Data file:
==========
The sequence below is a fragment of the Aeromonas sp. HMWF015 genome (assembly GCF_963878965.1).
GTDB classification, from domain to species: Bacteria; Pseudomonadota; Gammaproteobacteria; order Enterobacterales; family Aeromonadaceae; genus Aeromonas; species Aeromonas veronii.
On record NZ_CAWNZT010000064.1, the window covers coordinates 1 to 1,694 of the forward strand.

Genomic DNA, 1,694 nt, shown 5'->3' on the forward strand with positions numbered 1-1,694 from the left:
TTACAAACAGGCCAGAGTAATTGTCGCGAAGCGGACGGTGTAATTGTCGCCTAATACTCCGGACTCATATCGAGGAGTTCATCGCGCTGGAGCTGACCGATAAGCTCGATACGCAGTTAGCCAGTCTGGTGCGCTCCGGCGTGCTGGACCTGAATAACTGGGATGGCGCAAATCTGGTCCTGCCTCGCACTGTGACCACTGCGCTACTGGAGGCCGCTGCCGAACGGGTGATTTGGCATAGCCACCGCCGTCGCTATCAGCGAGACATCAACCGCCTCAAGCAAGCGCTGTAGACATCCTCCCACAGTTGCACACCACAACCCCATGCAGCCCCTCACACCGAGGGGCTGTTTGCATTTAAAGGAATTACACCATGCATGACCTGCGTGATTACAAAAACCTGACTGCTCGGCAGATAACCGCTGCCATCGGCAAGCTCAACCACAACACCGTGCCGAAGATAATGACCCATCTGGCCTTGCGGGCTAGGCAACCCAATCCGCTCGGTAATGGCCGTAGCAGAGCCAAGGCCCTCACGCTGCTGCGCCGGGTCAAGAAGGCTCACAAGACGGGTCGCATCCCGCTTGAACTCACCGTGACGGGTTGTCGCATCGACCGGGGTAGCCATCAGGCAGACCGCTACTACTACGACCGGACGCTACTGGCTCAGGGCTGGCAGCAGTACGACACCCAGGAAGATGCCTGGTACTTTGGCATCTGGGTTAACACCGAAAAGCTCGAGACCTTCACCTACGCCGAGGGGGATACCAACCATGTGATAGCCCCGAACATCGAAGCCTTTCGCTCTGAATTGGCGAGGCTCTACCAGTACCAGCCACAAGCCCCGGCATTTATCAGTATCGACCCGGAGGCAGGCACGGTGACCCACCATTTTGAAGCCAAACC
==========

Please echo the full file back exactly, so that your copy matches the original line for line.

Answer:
The sequence below is a fragment of the Aeromonas sp. HMWF015 genome (assembly GCF_963878965.1).
GTDB classification, from domain to species: Bacteria; Pseudomonadota; Gammaproteobacteria; order Enterobacterales; family Aeromonadaceae; genus Aeromonas; species Aeromonas veronii.
On record NZ_CAWNZT010000064.1, the window covers coordinates 1 to 1,694 of the forward strand.

Genomic DNA, 1,694 nt, shown 5'->3' on the forward strand with positions numbered 1-1,694 from the left:
TTACAAACAGGCCAGAGTAATTGTCGCGAAGCGGACGGTGTAATTGTCGCCTAATACTCCGGACTCATATCGAGGAGTTCATCGCGCTGGAGCTGACCGATAAGCTCGATACGCAGTTAGCCAGTCTGGTGCGCTCCGGCGTGCTGGACCTGAATAACTGGGATGGCGCAAATCTGGTCCTGCCTCGCACTGTGACCACTGCGCTACTGGAGGCCGCTGCCGAACGGGTGATTTGGCATAGCCACCGCCGTCGCTATCAGCGAGACATCAACCGCCTCAAGCAAGCGCTGTAGACATCCTCCCACAGTTGCACACCACAACCCCATGCAGCCCCTCACACCGAGGGGCTGTTTGCATTTAAAGGAATTACACCATGCATGACCTGCGTGATTACAAAAACCTGACTGCTCGGCAGATAACCGCTGCCATCGGCAAGCTCAACCACAACACCGTGCCGAAGATAATGACCCATCTGGCCTTGCGGGCTAGGCAACCCAATCCGCTCGGTAATGGCCGTAGCAGAGCCAAGGCCCTCACGCTGCTGCGCCGGGTCAAGAAGGCTCACAAGACGGGTCGCATCCCGCTTGAACTCACCGTGACGGGTTGTCGCATCGACCGGGGTAGCCATCAGGCAGACCGCTACTACTACGACCGGACGCTACTGGCTCAGGGCTGGCAGCAGTACGACACCCAGGAAGATGCCTGGTACTTTGGCATCTGGGTTAACACCGAAAAGCTCGAGACCTTCACCTACGCCGAGGGGGATACCAACCATGTGATAGCCCCGAACATCGAAGCCTTTCGCTCTGAATTGGCGAGGCTCTACCAGTACCAGCCACAAGCCCCGGCATTTATCAGTATCGACCCGGAGGCAGGCACGGTGACCCACCATTTTGAAGCCAAACC